Not kneading the dough

Kneading is a process that can make or break your challah. Kneading dough develops the gluten in flour while combining ingredients and strengthening proteins. These proteins let the bread puff up and not deflate on itself as it rises, making the dough elastic and easier to work with.

However, too much kneading affects the consistency, according to Uri Scheft of Breads Bakery in New York. America's Test Kitchen agrees, noting that home bakers often use too much flour to make the dough less sticky. While some insist on kneading by hand, a stand mixer with a dough hook is designed to knead bread efficiently in less time.

When using a stand mixer to knead challah, watch for it to come together around the hook, with little left in the bottom of the bowl. Knead it briefly with your hands to form a soft, elastic ball. Be wary of over-kneading; the dough hook's strength can add too much air and warm up the dough, spoiling the color and texture of the finished loaves (via America's Test Kitchen).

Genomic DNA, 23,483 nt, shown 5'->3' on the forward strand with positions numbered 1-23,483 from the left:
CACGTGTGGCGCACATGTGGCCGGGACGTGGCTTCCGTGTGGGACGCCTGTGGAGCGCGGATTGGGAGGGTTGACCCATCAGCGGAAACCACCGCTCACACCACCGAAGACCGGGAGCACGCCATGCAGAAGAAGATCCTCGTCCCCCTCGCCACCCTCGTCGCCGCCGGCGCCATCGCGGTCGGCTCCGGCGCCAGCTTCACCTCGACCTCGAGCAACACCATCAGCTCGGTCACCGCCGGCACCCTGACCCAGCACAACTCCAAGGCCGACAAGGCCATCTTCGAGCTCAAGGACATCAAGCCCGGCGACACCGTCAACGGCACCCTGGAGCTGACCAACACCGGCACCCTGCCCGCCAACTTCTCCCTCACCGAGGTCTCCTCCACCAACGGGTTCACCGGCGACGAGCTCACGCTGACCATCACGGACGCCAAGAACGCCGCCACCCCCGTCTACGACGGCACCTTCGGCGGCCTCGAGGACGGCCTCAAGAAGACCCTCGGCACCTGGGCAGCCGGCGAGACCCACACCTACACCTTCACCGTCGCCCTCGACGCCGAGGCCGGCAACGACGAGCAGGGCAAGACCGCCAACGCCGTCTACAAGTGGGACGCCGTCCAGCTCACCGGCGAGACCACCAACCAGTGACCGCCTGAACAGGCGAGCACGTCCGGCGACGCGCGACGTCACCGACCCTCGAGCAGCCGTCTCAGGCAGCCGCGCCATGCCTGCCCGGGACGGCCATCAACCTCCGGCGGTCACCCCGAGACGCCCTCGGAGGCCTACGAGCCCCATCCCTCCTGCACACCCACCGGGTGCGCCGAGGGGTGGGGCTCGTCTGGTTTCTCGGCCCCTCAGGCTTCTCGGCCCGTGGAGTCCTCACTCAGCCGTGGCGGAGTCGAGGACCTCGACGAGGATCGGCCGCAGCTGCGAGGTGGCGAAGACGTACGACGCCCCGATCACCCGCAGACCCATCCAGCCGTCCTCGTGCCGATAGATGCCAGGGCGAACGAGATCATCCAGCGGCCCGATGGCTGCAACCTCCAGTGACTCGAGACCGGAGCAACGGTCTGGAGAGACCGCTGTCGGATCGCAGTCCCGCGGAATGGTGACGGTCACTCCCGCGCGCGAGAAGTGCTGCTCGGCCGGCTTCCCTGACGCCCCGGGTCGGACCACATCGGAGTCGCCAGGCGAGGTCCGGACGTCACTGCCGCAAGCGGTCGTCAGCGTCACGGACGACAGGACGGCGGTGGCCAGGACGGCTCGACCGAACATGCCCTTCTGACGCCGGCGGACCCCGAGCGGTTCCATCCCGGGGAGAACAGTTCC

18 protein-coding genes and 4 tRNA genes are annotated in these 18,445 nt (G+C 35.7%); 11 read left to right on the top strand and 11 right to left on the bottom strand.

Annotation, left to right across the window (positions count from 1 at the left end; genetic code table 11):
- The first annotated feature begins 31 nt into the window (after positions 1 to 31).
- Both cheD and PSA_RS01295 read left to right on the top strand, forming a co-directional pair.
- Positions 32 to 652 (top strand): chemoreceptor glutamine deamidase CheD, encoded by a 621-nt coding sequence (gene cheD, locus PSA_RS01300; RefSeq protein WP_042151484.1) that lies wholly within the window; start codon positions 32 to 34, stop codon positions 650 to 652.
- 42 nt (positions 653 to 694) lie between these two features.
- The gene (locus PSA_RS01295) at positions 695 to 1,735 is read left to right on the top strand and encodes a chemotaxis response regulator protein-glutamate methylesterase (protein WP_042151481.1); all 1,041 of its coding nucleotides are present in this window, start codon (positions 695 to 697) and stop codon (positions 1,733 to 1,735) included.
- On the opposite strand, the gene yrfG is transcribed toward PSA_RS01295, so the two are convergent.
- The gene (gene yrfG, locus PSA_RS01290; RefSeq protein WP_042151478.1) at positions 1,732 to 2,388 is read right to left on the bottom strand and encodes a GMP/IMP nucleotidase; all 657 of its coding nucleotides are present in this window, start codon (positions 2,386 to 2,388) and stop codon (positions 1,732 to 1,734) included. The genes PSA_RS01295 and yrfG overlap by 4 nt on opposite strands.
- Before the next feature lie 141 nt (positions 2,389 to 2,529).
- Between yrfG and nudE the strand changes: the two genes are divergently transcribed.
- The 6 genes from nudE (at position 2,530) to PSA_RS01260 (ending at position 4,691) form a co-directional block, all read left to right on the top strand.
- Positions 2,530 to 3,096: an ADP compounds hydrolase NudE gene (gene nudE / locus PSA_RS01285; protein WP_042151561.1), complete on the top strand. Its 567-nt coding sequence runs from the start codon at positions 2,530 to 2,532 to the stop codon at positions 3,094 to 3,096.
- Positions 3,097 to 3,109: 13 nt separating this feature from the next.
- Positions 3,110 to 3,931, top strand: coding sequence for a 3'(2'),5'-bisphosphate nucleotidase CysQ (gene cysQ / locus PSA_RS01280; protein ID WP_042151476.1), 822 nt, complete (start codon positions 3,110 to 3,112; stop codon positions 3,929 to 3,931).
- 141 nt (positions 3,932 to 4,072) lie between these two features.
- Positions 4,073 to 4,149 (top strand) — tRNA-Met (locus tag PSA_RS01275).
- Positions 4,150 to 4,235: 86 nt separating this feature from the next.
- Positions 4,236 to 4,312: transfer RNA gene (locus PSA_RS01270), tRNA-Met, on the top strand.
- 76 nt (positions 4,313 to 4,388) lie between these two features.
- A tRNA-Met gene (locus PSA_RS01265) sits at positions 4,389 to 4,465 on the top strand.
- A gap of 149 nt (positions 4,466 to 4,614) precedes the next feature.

Kneading by hand takes much longer, up to 25 minutes. Be cautious when adding extra flour, especially since challah's enriched dough will be naturally stickier. Dusting flour on the surface is fine; dumping a cup of flour on the dough is not. Paying attention to the dough's cues will result in lovely challah, no matter which kneading method you prefer.

Ignoring intuition

Recipes tell you everything you need to know to create delicious dishes, from ingredients to a step-by-step guide to the process. However, when it comes to challah (or any bread), different day-to-day variables mean it's better to view recipes as guidance. Warmth and humidity make yeast come alive but can cause the unwanted effect of making the dough rise so fast that the flavor and texture suffer. The Bread Guide offers tips on combatting conditions that can play havoc with your challah, like using icy water a bit at a time to slow the rise, keeping humidity out of your flour, and even using a bit less yeast.

In Hadassah Magazine, Jessica Halfin, a pastry chef, recipe developer, and food writer from Israel, points out that flour, liquids, rising times, and baking time are suggestions for any dough, especially for challah. Added to weather, altitude, and seasons affecting dough, challah's additions of eggs, oil, and sugar mean home bakers need to tap into their inner bread-making guru to get it right.